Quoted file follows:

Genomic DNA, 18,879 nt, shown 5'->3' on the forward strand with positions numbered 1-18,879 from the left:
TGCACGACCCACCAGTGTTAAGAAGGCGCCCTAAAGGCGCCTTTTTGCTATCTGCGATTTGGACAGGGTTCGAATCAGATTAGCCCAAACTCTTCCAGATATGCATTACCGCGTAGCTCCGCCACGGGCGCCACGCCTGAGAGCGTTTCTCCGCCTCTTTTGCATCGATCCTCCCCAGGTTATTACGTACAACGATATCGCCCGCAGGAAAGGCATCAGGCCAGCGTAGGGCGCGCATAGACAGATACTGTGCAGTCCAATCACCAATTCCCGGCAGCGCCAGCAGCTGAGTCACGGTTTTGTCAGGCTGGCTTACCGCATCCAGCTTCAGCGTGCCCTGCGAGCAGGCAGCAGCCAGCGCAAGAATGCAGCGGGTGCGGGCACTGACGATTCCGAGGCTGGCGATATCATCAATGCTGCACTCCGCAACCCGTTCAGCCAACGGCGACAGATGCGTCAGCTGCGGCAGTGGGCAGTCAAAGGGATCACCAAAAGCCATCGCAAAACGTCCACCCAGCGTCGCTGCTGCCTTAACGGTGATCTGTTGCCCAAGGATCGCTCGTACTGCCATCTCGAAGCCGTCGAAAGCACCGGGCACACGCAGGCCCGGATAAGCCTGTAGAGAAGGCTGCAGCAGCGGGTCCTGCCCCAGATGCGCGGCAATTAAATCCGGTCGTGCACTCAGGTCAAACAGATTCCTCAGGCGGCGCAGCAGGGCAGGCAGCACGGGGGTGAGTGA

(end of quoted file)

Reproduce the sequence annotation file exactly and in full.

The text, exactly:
Genomic DNA, 18,879 nt, shown 5'->3' on the forward strand with positions numbered 1-18,879 from the left:
TGCACGACCCACCAGTGTTAAGAAGGCGCCCTAAAGGCGCCTTTTTGCTATCTGCGATTTGGACAGGGTTCGAATCAGATTAGCCCAAACTCTTCCAGATATGCATTACCGCGTAGCTCCGCCACGGGCGCCACGCCTGAGAGCGTTTCTCCGCCTCTTTTGCATCGATCCTCCCCAGGTTATTACGTACAACGATATCGCCCGCAGGAAAGGCATCAGGCCAGCGTAGGGCGCGCATAGACAGATACTGTGCAGTCCAATCACCAATTCCCGGCAGCGCCAGCAGCTGAGTCACGGTTTTGTCAGGCTGGCTTACCGCATCCAGCTTCAGCGTGCCCTGCGAGCAGGCAGCAGCCAGCGCAAGAATGCAGCGGGTGCGGGCACTGACGATTCCGAGGCTGGCGATATCATCAATGCTGCACTCCGCAACCCGTTCAGCCAACGGCGACAGATGCGTCAGCTGCGGCAGTGGGCAGTCAAAGGGATCACCAAAAGCCATCGCAAAACGTCCACCCAGCGTCGCTGCTGCCTTAACGGTGATCTGTTGCCCAAGGATCGCTCGTACTGCCATCTCGAAGCCGTCGAAAGCACCGGGCACACGCAGGCCCGGATAAGCCTGTAGAGAAGGCTGCAGCAGCGGGTCCTGCCCCAGATGCGCGGCAATTAAATCCGGTCGTGCACTCAGGTCAAACAGATTCCTCAGGCGGCGCAGCAGGGCAGGCAGCACGGGGGTGAGTGA